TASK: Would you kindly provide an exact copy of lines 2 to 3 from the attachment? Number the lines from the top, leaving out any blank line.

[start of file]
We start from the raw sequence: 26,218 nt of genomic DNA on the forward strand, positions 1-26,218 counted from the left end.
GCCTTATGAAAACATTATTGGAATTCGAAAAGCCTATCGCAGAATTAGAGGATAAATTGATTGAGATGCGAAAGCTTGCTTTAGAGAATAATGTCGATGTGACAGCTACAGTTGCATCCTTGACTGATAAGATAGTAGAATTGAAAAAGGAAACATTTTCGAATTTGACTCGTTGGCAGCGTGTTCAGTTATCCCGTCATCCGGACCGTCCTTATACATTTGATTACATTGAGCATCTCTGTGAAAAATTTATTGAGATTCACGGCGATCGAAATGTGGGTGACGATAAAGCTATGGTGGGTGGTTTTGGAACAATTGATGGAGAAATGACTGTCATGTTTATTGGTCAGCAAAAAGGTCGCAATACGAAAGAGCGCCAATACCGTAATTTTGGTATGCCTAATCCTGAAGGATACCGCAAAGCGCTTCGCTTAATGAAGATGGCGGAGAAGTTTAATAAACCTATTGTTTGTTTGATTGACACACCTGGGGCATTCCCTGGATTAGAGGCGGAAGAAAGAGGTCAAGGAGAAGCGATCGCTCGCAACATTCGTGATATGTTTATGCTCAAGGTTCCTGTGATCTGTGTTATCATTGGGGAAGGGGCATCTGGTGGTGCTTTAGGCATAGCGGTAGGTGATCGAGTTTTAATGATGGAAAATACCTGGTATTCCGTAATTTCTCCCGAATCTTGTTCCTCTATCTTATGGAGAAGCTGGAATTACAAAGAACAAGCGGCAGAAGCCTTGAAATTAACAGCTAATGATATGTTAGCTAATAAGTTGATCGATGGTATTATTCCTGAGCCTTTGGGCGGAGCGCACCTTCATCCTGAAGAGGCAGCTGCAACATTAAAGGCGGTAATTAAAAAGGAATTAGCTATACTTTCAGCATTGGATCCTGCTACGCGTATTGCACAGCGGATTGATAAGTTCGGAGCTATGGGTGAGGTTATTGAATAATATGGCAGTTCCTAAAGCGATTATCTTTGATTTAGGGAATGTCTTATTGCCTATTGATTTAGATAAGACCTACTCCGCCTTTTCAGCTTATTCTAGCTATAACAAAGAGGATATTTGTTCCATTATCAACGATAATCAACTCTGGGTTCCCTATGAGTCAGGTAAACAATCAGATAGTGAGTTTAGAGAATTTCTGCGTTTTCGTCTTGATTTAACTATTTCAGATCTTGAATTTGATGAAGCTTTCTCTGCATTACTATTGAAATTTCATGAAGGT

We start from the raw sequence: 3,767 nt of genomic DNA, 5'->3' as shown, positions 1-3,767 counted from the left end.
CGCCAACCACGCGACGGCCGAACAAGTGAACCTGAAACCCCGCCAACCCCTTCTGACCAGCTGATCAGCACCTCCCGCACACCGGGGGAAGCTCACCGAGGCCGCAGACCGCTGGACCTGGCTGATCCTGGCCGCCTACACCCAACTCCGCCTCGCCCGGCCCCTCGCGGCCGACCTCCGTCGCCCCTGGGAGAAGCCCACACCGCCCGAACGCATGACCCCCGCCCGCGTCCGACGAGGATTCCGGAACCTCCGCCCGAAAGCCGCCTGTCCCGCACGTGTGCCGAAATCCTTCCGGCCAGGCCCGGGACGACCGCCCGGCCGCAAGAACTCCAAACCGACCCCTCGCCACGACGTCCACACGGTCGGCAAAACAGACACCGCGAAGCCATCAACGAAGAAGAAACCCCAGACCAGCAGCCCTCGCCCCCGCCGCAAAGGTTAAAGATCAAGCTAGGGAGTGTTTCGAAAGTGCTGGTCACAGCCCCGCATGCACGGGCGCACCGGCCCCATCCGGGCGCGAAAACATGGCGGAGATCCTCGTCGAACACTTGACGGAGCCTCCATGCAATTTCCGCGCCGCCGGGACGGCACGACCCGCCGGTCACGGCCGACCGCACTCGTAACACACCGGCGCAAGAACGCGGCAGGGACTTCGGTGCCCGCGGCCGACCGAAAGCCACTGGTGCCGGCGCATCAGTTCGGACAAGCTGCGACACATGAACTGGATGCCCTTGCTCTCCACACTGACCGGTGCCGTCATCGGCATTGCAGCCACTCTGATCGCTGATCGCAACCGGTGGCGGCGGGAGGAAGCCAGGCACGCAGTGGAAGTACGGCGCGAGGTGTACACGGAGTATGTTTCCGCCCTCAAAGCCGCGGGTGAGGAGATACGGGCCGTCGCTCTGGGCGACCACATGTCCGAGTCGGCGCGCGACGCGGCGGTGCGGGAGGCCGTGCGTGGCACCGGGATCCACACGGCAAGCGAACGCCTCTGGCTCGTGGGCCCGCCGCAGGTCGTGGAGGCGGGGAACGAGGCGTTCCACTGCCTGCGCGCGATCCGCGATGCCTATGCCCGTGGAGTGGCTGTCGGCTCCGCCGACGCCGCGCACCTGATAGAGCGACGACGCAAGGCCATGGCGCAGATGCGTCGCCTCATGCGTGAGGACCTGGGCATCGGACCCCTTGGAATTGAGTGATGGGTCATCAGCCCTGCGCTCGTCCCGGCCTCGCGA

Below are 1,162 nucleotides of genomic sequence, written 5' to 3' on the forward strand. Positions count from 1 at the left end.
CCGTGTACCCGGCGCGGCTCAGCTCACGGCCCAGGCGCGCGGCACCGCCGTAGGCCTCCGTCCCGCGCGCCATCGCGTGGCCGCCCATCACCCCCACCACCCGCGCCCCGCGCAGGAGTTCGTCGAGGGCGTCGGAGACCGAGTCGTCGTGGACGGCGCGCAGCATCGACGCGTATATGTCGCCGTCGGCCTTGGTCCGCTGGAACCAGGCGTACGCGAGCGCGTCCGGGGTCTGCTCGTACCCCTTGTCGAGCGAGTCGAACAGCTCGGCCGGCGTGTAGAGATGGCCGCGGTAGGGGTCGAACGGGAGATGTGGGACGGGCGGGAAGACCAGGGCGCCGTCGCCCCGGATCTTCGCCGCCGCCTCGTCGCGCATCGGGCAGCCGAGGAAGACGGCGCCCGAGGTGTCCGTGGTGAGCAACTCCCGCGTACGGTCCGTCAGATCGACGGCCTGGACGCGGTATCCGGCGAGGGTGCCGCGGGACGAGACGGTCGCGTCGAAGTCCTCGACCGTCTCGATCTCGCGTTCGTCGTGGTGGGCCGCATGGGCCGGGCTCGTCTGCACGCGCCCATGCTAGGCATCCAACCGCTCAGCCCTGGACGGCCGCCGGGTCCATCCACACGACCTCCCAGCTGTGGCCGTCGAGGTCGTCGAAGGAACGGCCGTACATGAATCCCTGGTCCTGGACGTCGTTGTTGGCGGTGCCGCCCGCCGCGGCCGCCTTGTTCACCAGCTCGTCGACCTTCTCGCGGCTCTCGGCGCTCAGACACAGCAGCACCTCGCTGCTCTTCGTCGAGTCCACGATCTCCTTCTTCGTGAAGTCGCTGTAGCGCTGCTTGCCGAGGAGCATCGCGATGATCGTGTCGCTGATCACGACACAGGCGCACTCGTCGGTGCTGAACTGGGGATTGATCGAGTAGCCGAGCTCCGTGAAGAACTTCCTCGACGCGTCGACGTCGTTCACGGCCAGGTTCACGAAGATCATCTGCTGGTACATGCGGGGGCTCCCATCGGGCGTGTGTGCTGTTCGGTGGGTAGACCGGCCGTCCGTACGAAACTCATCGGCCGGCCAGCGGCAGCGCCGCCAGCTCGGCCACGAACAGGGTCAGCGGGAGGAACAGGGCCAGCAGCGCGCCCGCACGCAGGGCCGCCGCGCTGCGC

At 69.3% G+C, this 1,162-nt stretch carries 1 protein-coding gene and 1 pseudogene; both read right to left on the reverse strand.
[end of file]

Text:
GCCTTATGAAAACATTATTGGAATTCGAAAAGCCTATCGCAGAATTAGAGGATAAATTGATTGAGATGCGAAAGCTTGCTTTAGAGAATAATGTCGATGTGACAGCTACAGTTGCATCCTTGACTGATAAGATAGTAGAATTGAAAAAGGAAACATTTTCGAATTTGACTCGTTGGCAGCGTGTTCAGTTATCCCGTCATCCGGACCGTCCTTATACATTTGATTACATTGAGCATCTCTGTGAAAAATTTATTGAGATTCACGGCGATCGAAATGTGGGTGACGATAAAGCTATGGTGGGTGGTTTTGGAACAATTGATGGAGAAATGACTGTCATGTTTATTGGTCAGCAAAAAGGTCGCAATACGAAAGAGCGCCAATACCGTAATTTTGGTATGCCTAATCCTGAAGGATACCGCAAAGCGCTTCGCTTAATGAAGATGGCGGAGAAGTTTAATAAACCTATTGTTTGTTTGATTGACACACCTGGGGCATTCCCTGGATTAGAGGCGGAAGAAAGAGGTCAAGGAGAAGCGATCGCTCGCAACATTCGTGATATGTTTATGCTCAAGGTTCCTGTGATCTGTGTTATCATTGGGGAAGGGGCATCTGGTGGTGCTTTAGGCATAGCGGTAGGTGATCGAGTTTTAATGATGGAAAATACCTGGTATTCCGTAATTTCTCCCGAATCTTGTTCCTCTATCTTATGGAGAAGCTGGAATTACAAAGAACAAGCGGCAGAAGCCTTGAAATTAACAGCTAATGATATGTTAGCTAATAAGTTGATCGATGGTATTATTCCTGAGCCTTTGGGCGGAGCGCACCTTCATCCTGAAGAGGCAGCTGCAACATTAAAGGCGGTAATTAAAAAGGAATTAGCTATACTTTCAGCATTGGATCCTGCTACGCGTATTGCACAGCGGATTGATAAGTTCGGAGCTATGGGTGAGGTTATTGAATAATATGGCAGTTCCTAAAGCGATTATCTTTGATTTAGGGAATGTCTTATTGCCTATTGATTTAGATAAGACCTACTCCGCCTTTTCAGCTTATTCTAGCTATAACAAAGAGGATATTTGTTCCATTATCAACGATAATCAACTCTGGGTTCCCTATGAGTCAGGTAAACAATCAGATAGTGAGTTTAGAGAATTTCTGCGTTTTCGTCTTGATTTAACTATTTCAGATCTTGAATTTGATGAAGCTTTCTCTGCATTACTATTGAAATTTCATGAAGGT

We start from the raw sequence: 3,767 nt of genomic DNA, 5'->3' as shown, positions 1-3,767 counted from the left end.